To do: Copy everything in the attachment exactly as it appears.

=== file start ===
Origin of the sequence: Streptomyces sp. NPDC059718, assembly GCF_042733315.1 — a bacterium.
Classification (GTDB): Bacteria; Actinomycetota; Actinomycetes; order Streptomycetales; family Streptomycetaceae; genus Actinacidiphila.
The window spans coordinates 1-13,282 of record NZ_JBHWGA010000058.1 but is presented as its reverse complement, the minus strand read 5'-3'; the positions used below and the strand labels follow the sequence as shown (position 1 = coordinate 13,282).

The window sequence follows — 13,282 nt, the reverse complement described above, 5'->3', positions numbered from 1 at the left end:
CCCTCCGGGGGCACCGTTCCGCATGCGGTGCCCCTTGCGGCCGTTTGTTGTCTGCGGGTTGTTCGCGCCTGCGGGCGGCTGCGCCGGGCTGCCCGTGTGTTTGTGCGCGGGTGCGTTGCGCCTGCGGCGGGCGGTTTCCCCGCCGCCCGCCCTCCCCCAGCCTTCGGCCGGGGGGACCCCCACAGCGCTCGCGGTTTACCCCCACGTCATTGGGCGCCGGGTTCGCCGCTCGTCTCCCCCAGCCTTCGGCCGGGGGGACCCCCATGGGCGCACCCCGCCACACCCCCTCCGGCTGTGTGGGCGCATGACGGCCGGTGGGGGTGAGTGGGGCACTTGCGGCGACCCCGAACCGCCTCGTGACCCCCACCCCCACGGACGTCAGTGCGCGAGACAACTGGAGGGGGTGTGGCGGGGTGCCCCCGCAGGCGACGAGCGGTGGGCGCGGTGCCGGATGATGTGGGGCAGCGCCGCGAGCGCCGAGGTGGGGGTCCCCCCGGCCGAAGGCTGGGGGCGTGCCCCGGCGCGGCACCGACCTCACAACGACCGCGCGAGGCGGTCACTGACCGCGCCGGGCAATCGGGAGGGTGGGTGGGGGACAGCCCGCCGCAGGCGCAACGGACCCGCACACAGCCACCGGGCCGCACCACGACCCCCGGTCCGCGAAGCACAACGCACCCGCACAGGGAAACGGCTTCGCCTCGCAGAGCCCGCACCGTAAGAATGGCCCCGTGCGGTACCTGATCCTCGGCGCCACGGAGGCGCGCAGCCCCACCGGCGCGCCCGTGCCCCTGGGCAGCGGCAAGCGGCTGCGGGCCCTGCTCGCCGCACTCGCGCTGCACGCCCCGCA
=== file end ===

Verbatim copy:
Origin of the sequence: Streptomyces sp. NPDC059718, assembly GCF_042733315.1 — a bacterium.
Classification (GTDB): Bacteria; Actinomycetota; Actinomycetes; order Streptomycetales; family Streptomycetaceae; genus Actinacidiphila.
The window spans coordinates 1-13,282 of record NZ_JBHWGA010000058.1 but is presented as its reverse complement, the minus strand read 5'-3'; the positions used below and the strand labels follow the sequence as shown (position 1 = coordinate 13,282).

The window sequence follows — 13,282 nt, the reverse complement described above, 5'->3', positions numbered from 1 at the left end:
CCCTCCGGGGGCACCGTTCCGCATGCGGTGCCCCTTGCGGCCGTTTGTTGTCTGCGGGTTGTTCGCGCCTGCGGGCGGCTGCGCCGGGCTGCCCGTGTGTTTGTGCGCGGGTGCGTTGCGCCTGCGGCGGGCGGTTTCCCCGCCGCCCGCCCTCCCCCAGCCTTCGGCCGGGGGGACCCCCACAGCGCTCGCGGTTTACCCCCACGTCATTGGGCGCCGGGTTCGCCGCTCGTCTCCCCCAGCCTTCGGCCGGGGGGACCCCCATGGGCGCACCCCGCCACACCCCCTCCGGCTGTGTGGGCGCATGACGGCCGGTGGGGGTGAGTGGGGCACTTGCGGCGACCCCGAACCGCCTCGTGACCCCCACCCCCACGGACGTCAGTGCGCGAGACAACTGGAGGGGGTGTGGCGGGGTGCCCCCGCAGGCGACGAGCGGTGGGCGCGGTGCCGGATGATGTGGGGCAGCGCCGCGAGCGCCGAGGTGGGGGTCCCCCCGGCCGAAGGCTGGGGGCGTGCCCCGGCGCGGCACCGACCTCACAACGACCGCGCGAGGCGGTCACTGACCGCGCCGGGCAATCGGGAGGGTGGGTGGGGGACAGCCCGCCGCAGGCGCAACGGACCCGCACACAGCCACCGGGCCGCACCACGACCCCCGGTCCGCGAAGCACAACGCACCCGCACAGGGAAACGGCTTCGCCTCGCAGAGCCCGCACCGTAAGAATGGCCCCGTGCGGTACCTGATCCTCGGCGCCACGGAGGCGCGCAGCCCCACCGGCGCGCCCGTGCCCCTGGGCAGCGGCAAGCGGCTGCGGGCCCTGCTCGCCGCACTCGCGCTGCACGCCCCGCA